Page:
Singapore unions offering support to any recently laid-off TikTok employees


TikTok Singapore, a non-unionised company, has not announced local job cuts, but there are indications that - Reuters

SINGAPORE: Unions here are offering support to any employees laid off earlier this week by social media platform TikTok.

TikTok Singapore, a non-unionised company, has not announced local job cuts, amid media reports of global cuts of hundreds of TikTok staff.

Some of its employees are members of Tech Talent Assembly (TTAB), an association affiliated with the National Trades Union Congress (NTUC). TTAB is contacting its members, it told The Straits Times in a joint statement with the Creative Media and Publishing Union.

Non-unionised employees can seek help from the Tripartite Alliance for Dispute Management (TADM) at TADM@NTUC, or access NTUC’s online workplace advisory portal if they wish to seek recourse.

San Francisco-based tech publication The Information reported on May 21 that TikTok planned to lay off a large percentage of the roughly 1,000 people from its global user, content and marketing teams worldwide. TikTok declined to comment when asked by ST to confirm the report.

A source says the job cuts were not triggered by any changes in the legislative and regulatory environment. There is speculation that the platform is bracing itself for slower growth, after United States President Joe Biden approved a contentious ban on its existing operations in the US on April 24.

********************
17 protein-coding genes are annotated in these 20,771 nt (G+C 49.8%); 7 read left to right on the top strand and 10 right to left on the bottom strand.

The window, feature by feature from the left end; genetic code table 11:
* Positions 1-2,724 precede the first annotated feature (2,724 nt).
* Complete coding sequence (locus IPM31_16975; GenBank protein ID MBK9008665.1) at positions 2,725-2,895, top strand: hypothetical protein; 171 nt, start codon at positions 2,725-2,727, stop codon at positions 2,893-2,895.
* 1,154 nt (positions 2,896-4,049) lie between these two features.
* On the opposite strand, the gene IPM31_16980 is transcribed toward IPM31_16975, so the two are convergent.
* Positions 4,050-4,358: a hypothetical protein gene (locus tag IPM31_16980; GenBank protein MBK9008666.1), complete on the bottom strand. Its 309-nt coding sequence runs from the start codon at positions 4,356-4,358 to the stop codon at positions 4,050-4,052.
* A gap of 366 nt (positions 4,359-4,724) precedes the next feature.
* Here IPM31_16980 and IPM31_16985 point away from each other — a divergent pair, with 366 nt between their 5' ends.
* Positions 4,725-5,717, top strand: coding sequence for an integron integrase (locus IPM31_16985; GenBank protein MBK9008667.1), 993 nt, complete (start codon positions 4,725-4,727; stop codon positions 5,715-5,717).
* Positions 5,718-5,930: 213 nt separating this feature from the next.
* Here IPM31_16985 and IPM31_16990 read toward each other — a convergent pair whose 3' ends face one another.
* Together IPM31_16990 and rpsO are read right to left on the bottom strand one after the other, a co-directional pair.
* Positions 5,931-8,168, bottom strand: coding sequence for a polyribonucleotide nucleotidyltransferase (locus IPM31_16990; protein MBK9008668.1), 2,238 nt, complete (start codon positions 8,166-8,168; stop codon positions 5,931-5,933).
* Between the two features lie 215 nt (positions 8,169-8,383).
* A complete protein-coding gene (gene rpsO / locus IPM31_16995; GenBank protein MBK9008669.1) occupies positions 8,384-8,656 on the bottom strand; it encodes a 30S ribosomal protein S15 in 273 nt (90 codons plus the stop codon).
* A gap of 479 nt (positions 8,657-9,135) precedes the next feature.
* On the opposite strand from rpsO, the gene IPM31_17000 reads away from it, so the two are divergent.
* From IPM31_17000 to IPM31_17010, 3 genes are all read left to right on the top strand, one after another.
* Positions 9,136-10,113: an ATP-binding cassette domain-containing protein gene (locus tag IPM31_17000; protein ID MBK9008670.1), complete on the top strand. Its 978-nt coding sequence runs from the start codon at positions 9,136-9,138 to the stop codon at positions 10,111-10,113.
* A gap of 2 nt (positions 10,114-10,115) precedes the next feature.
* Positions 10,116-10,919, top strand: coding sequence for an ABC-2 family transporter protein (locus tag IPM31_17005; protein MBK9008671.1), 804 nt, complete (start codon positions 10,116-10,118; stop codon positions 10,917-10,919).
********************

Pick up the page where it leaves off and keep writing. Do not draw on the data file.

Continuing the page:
The number of employees at TikTok Singapore – the firm’s other headquarters besides Los Angeles – has not been disclosed.

Over 300 job openings and internship positions are listed for Singapore on the career website of ByteDance, its parent company.

CNN said employees were notified they were being laid off on the evening of May 22. It added that TikTok had 7,000 employees in the US.

It also reported that TikTok’s global user operations team will be dismantled as part of the move, and the remaining employees will be reassigned to the company’s trust and safety, marketing, content or product divisions.

The layoffs had been in the works for some time, perhaps almost a year, but recent turnover in TikTok’s marketing, trust and safety and operations teams prompted delays, CNN added, quoting unnamed employees.

TikTok was reported in January to have cut about 60 jobs, mostly in its sales and advertising division.

Dr Tracy Loh, a senior lecturer in communication management at Singapore Management University, said TikTok’s move is not unexpected against the backdrop of tech layoffs in recent months.

In fact, the firm has slashed headcount later than other big tech companies, she noted.

Douyin, its sister firm in China, has been more aggressive.

“So if you’re looking at it as a corporate strategy from headquarters, this is not unusual,” said Dr Loh.

“What might be slightly more interesting for TikTok is they have said that they are letting people go in the marketing, the content marketing as well as in the user support teams,” she added.

“That is a little bit more unusual. They’re not letting go of the tech people.” - The Straits Times/ANN

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